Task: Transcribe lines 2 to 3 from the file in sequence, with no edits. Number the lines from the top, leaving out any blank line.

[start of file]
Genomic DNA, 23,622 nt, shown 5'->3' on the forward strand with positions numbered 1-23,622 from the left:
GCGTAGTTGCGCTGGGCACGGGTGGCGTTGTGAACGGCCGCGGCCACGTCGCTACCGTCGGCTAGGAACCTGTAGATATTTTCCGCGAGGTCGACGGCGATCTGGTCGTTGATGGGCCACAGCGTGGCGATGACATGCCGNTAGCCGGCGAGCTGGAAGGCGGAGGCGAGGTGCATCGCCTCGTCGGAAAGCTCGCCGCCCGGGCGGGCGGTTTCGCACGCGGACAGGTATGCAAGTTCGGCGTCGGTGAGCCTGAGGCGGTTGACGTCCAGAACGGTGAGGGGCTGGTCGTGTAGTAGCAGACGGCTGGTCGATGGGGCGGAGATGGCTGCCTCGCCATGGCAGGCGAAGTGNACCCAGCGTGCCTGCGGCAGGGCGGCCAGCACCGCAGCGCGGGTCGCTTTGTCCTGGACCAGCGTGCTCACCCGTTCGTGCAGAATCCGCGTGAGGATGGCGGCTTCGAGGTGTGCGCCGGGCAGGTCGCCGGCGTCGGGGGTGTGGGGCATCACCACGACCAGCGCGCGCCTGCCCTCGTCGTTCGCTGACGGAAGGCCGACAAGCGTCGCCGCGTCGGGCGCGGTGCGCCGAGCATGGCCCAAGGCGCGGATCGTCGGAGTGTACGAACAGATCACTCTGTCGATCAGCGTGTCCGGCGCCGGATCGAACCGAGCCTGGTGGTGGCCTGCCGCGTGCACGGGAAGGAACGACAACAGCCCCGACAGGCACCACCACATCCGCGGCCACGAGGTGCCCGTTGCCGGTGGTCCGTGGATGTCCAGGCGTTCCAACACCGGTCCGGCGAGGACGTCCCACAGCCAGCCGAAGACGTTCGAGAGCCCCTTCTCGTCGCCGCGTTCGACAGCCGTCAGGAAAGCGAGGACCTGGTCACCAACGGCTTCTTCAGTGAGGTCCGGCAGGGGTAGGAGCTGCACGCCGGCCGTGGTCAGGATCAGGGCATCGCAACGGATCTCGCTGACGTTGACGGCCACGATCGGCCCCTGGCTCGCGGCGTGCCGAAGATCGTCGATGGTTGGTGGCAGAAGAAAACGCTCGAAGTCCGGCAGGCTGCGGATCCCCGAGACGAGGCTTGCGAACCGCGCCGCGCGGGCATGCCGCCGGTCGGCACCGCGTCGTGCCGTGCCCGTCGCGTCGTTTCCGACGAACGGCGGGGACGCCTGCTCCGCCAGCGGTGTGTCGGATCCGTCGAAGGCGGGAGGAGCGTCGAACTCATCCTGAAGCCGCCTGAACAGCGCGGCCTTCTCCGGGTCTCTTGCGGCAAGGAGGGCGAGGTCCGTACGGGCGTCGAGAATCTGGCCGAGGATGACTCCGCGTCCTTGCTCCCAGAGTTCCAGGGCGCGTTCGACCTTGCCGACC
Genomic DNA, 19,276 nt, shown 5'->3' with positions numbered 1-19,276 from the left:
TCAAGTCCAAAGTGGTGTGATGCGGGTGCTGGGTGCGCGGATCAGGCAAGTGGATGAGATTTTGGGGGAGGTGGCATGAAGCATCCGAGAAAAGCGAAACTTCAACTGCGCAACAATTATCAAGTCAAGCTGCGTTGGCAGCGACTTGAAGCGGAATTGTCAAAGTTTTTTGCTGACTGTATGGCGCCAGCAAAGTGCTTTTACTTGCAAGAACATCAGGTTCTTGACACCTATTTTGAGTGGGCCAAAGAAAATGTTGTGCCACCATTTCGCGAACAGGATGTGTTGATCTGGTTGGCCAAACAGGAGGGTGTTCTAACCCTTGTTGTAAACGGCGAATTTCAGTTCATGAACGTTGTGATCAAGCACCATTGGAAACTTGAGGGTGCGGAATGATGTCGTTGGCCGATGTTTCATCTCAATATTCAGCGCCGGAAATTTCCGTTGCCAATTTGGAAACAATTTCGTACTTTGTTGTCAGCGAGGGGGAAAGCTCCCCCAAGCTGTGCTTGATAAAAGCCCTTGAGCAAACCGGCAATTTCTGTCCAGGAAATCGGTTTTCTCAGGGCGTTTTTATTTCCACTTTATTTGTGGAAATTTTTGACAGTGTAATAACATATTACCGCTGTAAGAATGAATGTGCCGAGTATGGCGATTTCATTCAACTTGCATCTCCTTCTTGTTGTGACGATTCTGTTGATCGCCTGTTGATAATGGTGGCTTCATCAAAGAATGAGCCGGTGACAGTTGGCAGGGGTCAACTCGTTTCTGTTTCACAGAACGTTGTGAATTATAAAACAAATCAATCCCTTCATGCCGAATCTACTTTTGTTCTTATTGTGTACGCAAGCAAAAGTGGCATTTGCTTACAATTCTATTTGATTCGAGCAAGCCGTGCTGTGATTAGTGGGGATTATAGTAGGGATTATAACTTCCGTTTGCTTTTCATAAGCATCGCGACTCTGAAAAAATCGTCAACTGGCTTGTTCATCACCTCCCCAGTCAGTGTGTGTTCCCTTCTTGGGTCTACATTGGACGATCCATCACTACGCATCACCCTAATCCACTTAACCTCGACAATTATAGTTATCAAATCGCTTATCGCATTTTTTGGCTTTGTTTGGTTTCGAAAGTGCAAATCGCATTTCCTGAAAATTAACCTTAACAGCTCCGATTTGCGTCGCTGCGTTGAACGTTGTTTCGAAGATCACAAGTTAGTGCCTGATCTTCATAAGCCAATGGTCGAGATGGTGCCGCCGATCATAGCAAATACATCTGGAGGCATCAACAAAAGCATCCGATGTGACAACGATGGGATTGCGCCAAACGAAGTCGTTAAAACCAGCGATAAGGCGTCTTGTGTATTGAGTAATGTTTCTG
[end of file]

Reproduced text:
GCGTAGTTGCGCTGGGCACGGGTGGCGTTGTGAACGGCCGCGGCCACGTCGCTACCGTCGGCTAGGAACCTGTAGATATTTTCCGCGAGGTCGACGGCGATCTGGTCGTTGATGGGCCACAGCGTGGCGATGACATGCCGNTAGCCGGCGAGCTGGAAGGCGGAGGCGAGGTGCATCGCCTCGTCGGAAAGCTCGCCGCCCGGGCGGGCGGTTTCGCACGCGGACAGGTATGCAAGTTCGGCGTCGGTGAGCCTGAGGCGGTTGACGTCCAGAACGGTGAGGGGCTGGTCGTGTAGTAGCAGACGGCTGGTCGATGGGGCGGAGATGGCTGCCTCGCCATGGCAGGCGAAGTGNACCCAGCGTGCCTGCGGCAGGGCGGCCAGCACCGCAGCGCGGGTCGCTTTGTCCTGGACCAGCGTGCTCACCCGTTCGTGCAGAATCCGCGTGAGGATGGCGGCTTCGAGGTGTGCGCCGGGCAGGTCGCCGGCGTCGGGGGTGTGGGGCATCACCACGACCAGCGCGCGCCTGCCCTCGTCGTTCGCTGACGGAAGGCCGACAAGCGTCGCCGCGTCGGGCGCGGTGCGCCGAGCATGGCCCAAGGCGCGGATCGTCGGAGTGTACGAACAGATCACTCTGTCGATCAGCGTGTCCGGCGCCGGATCGAACCGAGCCTGGTGGTGGCCTGCCGCGTGCACGGGAAGGAACGACAACAGCCCCGACAGGCACCACCACATCCGCGGCCACGAGGTGCCCGTTGCCGGTGGTCCGTGGATGTCCAGGCGTTCCAACACCGGTCCGGCGAGGACGTCCCACAGCCAGCCGAAGACGTTCGAGAGCCCCTTCTCGTCGCCGCGTTCGACAGCCGTCAGGAAAGCGAGGACCTGGTCACCAACGGCTTCTTCAGTGAGGTCCGGCAGGGGTAGGAGCTGCACGCCGGCCGTGGTCAGGATCAGGGCATCGCAACGGATCTCGCTGACGTTGACGGCCACGATCGGCCCCTGGCTCGCGGCGTGCCGAAGATCGTCGATGGTTGGTGGCAGAAGAAAACGCTCGAAGTCCGGCAGGCTGCGGATCCCCGAGACGAGGCTTGCGAACCGCGCCGCGCGGGCATGCCGCCGGTCGGCACCGCGTCGTGCCGTGCCCGTCGCGTCGTTTCCGACGAACGGCGGGGACGCCTGCTCCGCCAGCGGTGTGTCGGATCCGTCGAAGGCGGGAGGAGCGTCGAACTCATCCTGAAGCCGCCTGAACAGCGCGGCCTTCTCCGGGTCTCTTGCGGCAAGGAGGGCGAGGTCCGTACGGGCGTCGAGAATCTGGCCGAGGATGACTCCGCGTCCTTGCTCCCAGAGTTCCAGGGCGCGTTCGACCTTGCCGACC
Genomic DNA, 19,276 nt, shown 5'->3' with positions numbered 1-19,276 from the left: